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Pope Wades Into Divorce Debate; Economist Slays The Vampires; Outrage Over The Portrayal Of Islam

Aired April 23, 2014 - 16:00   ET


JAKE TAPPER, CNN HOST: Welcome back to THE LEAD. I'm Jake Tapper.

In World News, Russian forces already far too close for comfort in Ukraine, are now once again caught coloring way outside the lines. Over the North Sea, near the United Kingdom, Denmark, and the Netherlands. Our chief national security correspondent Jim Sciutto joins us with more on this. Jim, what happened here?

JIM SCIUTTO, CNN CHIEF NATIONAL SECURITY CORRESPONDENT: So two Russian bombers, two (INAUDIBLE) when you look at picture, it's cold air -- Cold War-era plane. It's a turboprop, actually. First started fly in the 50s. Anyway, flew north over Scotland, got close. The British scrambled jets and then in succession, the Dutch and the Danish as well to escort them out of European airspace.

At the same time, there's also a Russian ship that approached British waters, and a British navy destroyer escorted that out of the way. What the British are saying - you'll talk to many who say this has happened before, no question. But in light of what's going on in Ukraine, they're much more attuned to Russian military activity.

TAPPER: Sure. The context is disconcerting. When you say it's happened before, how often does it happen?

SCIUTTO: The truth is it happens all the time. Happens about a half dozen times a year. The British said last year, I think eight or nine times. The Dutch had it happen six times or so. And oftentimes, they'll even break into European airspace. For instance, today, they got a half mile into Dutch airspace. It happened in the U.S. as well. Off the coast of Alaska, you'll have Russian fighters and bombers come in, kind of buzz the airspace, and then as -- it's protocol the American jets scramble, they go up and kind of politely escort them on their way.

So, and why do they do it? Partly it's to test the air defenses and to see how sharp in effect the Europeans and Americans are. It's also a little bit of a reminder. It's a game of cat and mouse. It's like we're here, you know we're here. And of course, Americans say we know you're there. But the key now is do they see a step up in this kind of activity? So far, this is routine. But they'll be watching to see when it becomes no longer routine.

TAPPER: We know they're there.

(LAUGHTER) TAPPER: We don't need a reminder. Thank you so much. Appreciate it.

So does the term cease-fire translate to something else in Russian or Ukrainian? Because this cease-fire, this truce between two countries, that deal that the U.S. helped seal just last Thursday, it's already shattered. Just as American troops arrive in Ukraine's neighbor Poland to rattle sabres at Russia with a brand-new round of military exercises, Ukraine is relaunching its so-called anti-terrorist operation against pro-Russia separatists in four cities in the eastern part of the country. That earned a sharp rebuke from Russia's foreign minister, who helpfully said it in English.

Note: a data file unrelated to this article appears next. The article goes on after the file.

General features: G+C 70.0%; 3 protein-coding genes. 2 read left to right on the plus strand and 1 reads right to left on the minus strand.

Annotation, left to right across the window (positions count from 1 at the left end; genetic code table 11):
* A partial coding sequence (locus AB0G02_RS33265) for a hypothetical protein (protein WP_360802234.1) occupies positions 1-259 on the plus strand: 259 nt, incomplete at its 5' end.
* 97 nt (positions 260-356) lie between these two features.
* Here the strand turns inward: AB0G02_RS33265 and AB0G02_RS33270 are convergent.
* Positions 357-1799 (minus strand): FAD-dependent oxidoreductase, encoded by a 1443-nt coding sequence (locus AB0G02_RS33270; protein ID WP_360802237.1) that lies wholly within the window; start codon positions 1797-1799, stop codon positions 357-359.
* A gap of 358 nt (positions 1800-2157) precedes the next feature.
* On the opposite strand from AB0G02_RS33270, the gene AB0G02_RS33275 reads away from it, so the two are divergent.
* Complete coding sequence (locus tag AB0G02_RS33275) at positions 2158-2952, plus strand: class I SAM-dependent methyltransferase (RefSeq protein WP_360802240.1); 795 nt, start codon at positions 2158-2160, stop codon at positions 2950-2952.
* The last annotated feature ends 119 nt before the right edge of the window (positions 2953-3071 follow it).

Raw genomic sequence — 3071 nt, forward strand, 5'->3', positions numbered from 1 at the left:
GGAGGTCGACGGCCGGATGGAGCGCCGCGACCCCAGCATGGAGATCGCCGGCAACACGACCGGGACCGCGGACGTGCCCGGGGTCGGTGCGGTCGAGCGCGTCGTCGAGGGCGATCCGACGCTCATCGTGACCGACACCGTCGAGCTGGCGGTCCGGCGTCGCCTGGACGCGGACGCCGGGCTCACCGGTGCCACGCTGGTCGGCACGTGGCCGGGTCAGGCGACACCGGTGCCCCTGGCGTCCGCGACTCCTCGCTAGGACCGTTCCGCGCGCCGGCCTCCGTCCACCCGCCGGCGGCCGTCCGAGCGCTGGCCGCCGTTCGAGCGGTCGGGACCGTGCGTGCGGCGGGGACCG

SERGEI LAVROV, RUSSIAN FOREIGN MINISTER: If we are attacked, we would certainly respond. If our interests, legitimate interests, the interests of Russians, have been attacked directly like they were in south (INAUDIBLE) for example, I don't see any other way but to respond in full accordance with international law. Russian citizens being attacked is an attack against the Russian Federation.


TAPPER: Sergei Lavrov did not define precisely what he meant by "Russia's interests" any further than he did in the interview. By the way, when Russian-owned RT news aired that interview, it slapped the words "All you need is Lavrov" on the bottom of the screen.

The truce is debt (ph). But there were so many signs it was doomed from the moment it was signed on Thursday. Under the deal, pro- Russian separatists were supposed to vacate all the Ukrainian government buildings they'd seized in recent weeks. Obviously, that did not happen. They're still occupying buildings in all four cities targeted in that renewed military operation.

On Saturday, two tortured, beaten bodies were pulled from a river in Ukraine. One of them a loyalist Ukrainian politician, reportedly seen in this video. Witnesses say masked men kidnapped him after he got into a confrontation at a local city hall.

On Sunday, still during this cease-fire, a gunfight broke out at a checkpoint run by a pro-Russian militia outside a city in eastern Ukraine; three people werekilled. Ukraine and Russia blamed each other over it. On Monday, with the truce hanging by one thread, two threads, armed men forced an eastern Ukrainian police chief out of his headquarters. He's reportedly being held now.

Our own senior international correspondent, Arwa Damon, standing by in eastern Ukraine. Arwa, what's been the reaction to those rather bellicose words from Russia's foreign minister?